Right now we have five hens: two barred rocks from the original four, and a Blue Orpington, Partridge Rock, and Gold-laced Wyandotte from the 2014 class. Coming this week—if all goes well—will be an Australorp, a Buff Orpington, a Welsummer, and a Silver-laced Wyandotte. I'm looking forward to meeting them!

Of course, while we're excited we're also totally pros at this by now and, beyond buying the feed pictured above, haven't done anything in the way of preparation. We assume the brooder setup is still down there in the basement ready to use; I know we have lots of shavings in the shed; the heat lamp bulb may or may not work but we can always track down another one if needed.

That last is especially true because chicken-raising has officially gone mainstream here in Bedford: on our most recent trip to the hardware store a couple weeks ago the boys and I noticed that they're now stocking chicken feed (in bags half the size and twice the price as we get at the feed store out in the country, as befits the artisinal suburban hens it's destined for). We didn't see any chick feed, but I'm sure they have heat lamps. And if not we can always hit up the feed store, and while we're there pick up some more scratch for the big hens. The little guys will be cute, but we won't forget our old friends: they're the ones giving us eggs right now!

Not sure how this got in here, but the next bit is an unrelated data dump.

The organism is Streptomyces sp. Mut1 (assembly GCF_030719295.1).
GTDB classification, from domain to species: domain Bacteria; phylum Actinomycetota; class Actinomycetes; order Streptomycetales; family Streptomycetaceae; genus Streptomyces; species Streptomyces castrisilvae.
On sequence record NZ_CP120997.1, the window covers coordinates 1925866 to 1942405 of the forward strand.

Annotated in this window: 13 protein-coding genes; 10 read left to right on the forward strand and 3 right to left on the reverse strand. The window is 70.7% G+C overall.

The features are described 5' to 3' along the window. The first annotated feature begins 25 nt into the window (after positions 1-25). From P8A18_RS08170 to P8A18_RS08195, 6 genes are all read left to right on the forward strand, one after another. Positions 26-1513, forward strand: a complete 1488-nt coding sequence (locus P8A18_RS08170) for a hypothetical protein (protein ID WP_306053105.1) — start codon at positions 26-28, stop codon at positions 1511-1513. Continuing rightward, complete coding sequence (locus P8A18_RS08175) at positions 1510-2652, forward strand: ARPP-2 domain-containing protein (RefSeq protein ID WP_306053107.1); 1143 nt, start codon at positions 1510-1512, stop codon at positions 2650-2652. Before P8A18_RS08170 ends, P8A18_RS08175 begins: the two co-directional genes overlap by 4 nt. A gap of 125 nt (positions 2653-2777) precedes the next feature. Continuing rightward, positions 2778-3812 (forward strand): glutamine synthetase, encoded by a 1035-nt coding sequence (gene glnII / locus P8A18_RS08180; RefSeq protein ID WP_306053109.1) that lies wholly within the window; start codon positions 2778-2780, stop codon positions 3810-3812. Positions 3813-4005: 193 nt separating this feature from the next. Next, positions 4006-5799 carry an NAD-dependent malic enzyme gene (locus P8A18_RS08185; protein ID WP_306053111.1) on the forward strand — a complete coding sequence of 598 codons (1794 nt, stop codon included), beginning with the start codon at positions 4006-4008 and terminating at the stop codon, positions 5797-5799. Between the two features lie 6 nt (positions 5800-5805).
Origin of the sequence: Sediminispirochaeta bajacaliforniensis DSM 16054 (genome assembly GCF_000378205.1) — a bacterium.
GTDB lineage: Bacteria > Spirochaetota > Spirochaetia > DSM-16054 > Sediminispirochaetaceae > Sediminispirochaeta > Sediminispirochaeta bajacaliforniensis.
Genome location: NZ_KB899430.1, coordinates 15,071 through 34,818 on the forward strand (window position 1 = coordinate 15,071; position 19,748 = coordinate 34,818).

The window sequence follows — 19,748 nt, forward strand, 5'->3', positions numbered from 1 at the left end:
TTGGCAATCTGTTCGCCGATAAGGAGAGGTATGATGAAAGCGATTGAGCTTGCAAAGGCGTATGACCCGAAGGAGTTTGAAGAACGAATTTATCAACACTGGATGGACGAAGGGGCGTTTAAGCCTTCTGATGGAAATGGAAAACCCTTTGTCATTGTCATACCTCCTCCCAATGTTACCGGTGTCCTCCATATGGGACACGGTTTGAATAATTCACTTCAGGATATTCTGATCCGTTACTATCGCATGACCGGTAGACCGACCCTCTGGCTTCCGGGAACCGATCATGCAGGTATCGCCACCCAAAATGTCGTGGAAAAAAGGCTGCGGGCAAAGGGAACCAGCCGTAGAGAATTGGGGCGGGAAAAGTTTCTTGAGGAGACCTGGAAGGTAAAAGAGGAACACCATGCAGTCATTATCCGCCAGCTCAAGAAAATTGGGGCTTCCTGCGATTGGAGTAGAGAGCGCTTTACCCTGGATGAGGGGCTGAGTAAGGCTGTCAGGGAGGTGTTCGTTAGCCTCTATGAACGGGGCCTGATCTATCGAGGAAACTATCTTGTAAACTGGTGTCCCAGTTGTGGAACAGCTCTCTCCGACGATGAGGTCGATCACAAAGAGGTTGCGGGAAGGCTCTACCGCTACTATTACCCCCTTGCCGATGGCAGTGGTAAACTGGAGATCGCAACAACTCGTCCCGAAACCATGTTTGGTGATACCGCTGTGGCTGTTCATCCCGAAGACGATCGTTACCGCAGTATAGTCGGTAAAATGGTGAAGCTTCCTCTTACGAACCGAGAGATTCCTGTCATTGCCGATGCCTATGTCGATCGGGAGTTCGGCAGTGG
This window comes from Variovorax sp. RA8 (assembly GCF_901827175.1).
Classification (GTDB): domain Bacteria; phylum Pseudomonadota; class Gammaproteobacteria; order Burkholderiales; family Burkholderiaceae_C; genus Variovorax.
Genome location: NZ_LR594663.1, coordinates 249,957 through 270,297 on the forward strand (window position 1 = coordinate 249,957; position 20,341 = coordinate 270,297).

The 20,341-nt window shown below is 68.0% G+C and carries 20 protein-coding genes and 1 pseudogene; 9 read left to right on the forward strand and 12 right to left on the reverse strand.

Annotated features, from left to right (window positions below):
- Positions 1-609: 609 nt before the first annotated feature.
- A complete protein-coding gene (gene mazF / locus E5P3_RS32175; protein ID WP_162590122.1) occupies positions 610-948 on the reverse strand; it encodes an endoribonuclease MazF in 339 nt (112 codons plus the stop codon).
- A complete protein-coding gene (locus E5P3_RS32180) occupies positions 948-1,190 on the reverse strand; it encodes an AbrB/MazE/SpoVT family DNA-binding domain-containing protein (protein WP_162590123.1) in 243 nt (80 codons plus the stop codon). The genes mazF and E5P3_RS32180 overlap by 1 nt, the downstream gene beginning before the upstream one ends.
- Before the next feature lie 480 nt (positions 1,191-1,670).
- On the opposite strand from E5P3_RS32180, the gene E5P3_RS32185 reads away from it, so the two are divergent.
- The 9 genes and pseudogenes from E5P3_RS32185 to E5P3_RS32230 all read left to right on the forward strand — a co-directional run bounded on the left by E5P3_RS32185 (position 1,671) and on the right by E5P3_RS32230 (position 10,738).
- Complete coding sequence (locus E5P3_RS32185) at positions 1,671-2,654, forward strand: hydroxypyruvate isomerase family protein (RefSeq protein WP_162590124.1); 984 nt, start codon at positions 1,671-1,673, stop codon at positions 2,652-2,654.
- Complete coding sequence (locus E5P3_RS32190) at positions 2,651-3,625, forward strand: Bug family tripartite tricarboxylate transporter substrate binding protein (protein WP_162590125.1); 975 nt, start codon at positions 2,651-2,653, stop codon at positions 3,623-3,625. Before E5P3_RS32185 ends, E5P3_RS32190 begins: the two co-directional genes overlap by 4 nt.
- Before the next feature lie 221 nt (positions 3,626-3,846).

moments from the week

Harvey and me (and Lijah and Liam) setting off on the PMC course

the highlight of the week

Photos from the week that was.

Harvey lying on the ground shooting the BB gun at a target

shooting with Grandpa

Lijah smiling at the camera and showing off his new sandals

new sandal model

Lijah eating a donut at the farmers market

first farmers market donut

Lijah and Zion at the bird sanctuary, wind blowing the vegetation

windy outing

Lijah wearing a king cape over his front (and nothing else)

modesty cape

naked Lijah standing in a mud puddle with a trowel

in the mud

Zion and Harvey chatting at a playground

planning and playing